Q: What are some more ways to naturally treat depression?
A: There are about eight million Americans afflicted with depression, so you don’t have to feel you’re alone. Because of this, many people are dealing with both physical and psychological symptoms that are detrimental to their daily functioning. Depression may even get worse if left untreated. Along with nutrition (talked about in detail in Depression Part I), acupuncture is a powerful treatment that can also help.
If you’re looking for a holistic approach, acupuncture can be a very effective alternative to treat depression, anxiety, stress-induced fatigue and mood swings with long-term benefits. Acupuncture treats the root cause of internal imbalance caused by exposure to external stress. If a person is depressed, the body results in deficient or stagnant energy which creates an imbalance of yin and yang.
Acupuncture seeks to address the body, mind, emotions and spirit. Typically when patients have an emotional complaint, there will also be physical and spiritual disharmony as well. Acupuncture consists of inserting fine needles along various points in the body to stimulate the body’s flow of energy and functionality known as Qi. It’s been shown that acupuncture helps stimulate the release of certain mood-regulating brain chemicals (serotonin).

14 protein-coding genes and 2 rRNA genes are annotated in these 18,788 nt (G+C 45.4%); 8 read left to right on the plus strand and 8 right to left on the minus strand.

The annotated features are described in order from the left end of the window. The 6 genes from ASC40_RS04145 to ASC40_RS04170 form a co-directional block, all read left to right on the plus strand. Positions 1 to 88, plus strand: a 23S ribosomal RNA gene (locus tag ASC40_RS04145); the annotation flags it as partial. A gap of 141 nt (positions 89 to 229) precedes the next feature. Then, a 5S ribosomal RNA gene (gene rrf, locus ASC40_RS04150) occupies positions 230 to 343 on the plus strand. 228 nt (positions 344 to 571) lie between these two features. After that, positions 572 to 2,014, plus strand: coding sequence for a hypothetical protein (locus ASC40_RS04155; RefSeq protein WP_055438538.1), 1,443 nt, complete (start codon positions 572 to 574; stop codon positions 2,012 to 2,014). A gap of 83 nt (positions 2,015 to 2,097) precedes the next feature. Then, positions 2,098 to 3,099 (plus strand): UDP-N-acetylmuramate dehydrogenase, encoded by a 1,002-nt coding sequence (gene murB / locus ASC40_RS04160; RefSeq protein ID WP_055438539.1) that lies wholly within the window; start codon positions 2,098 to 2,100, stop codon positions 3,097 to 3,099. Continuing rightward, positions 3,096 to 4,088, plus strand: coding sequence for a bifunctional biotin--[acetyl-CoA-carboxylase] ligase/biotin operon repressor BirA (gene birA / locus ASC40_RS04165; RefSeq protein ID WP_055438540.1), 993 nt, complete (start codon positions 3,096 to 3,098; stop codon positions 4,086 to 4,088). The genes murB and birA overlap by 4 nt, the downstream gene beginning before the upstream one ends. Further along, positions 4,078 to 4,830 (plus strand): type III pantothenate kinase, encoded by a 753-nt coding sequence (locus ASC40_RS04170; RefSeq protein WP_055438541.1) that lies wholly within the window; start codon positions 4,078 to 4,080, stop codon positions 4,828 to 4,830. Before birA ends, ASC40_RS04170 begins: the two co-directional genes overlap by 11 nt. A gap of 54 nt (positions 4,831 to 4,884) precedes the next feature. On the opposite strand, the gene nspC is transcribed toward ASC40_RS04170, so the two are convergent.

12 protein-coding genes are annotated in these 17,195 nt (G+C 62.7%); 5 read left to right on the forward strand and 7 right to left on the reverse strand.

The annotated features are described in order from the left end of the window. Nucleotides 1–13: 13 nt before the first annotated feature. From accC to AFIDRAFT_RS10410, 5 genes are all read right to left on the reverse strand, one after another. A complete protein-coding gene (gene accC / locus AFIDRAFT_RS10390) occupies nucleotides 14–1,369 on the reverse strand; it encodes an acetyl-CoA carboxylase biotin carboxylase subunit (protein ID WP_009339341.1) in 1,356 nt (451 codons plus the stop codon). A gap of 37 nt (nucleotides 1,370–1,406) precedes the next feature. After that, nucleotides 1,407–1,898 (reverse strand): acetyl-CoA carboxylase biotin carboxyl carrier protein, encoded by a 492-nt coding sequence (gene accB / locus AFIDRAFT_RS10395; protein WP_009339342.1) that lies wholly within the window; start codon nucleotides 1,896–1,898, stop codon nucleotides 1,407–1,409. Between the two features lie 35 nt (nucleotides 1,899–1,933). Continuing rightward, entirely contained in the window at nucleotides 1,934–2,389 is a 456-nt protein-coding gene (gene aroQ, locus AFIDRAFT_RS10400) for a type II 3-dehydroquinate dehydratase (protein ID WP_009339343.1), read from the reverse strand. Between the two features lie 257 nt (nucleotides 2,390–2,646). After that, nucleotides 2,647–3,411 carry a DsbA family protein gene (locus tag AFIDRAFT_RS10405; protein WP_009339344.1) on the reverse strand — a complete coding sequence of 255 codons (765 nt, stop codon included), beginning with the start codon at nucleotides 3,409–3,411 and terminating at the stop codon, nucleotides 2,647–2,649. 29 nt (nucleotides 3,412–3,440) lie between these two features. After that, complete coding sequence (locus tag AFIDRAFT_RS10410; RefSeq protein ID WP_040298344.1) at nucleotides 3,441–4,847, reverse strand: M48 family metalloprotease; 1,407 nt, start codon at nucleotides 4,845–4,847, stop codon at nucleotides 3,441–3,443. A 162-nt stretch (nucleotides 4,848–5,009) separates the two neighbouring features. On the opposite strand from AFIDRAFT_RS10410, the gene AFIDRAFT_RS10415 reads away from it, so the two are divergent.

Acupuncture is pleasant, relaxing and energizing, creating harmony within ourselves. Treatments should feel like being in a deep meditation while your body moves back into balance. Patients can experience relief in three to six visits. Best of all, there are no side effects from acupuncture treatments.
Q: Did George Washington really have wooden false teeth?
A: Our first president was plagued with dental difficulties, losing most of his teeth to periodontal (gum) disease while still in his 20s. Contrary to popular belief, though, Washington never had wooden dentures. They were made from gold, elephant ivory, hippopotamus tusk and human teeth. A set is on display at Mount Vernon, his Virginia home. Modern dentures are commonly made with acrylic and porcelain.
One of Washington’s dentists was a fellow named John Greenwood. In 1790, Greenwood adapted his mother’s foot-operated spinning wheel to create the first-known dental drilling machine. Washington lost his teeth long before 1913, the year the phrase “dental hygiene” was coined in Bridgeport, Conn., where Dr. Alfred Civilion Fones started a school of hygiene. The school remains in operation today as part of the University of Bridgeport.
The earliest known reference of a dentist, by the way, dates to 2600 B.C. An inscription on the tomb of an Egyptian scribe named Hesy-Re calls him “the greatest of those who deal with teeth.” The practice of dentistry has come a long way.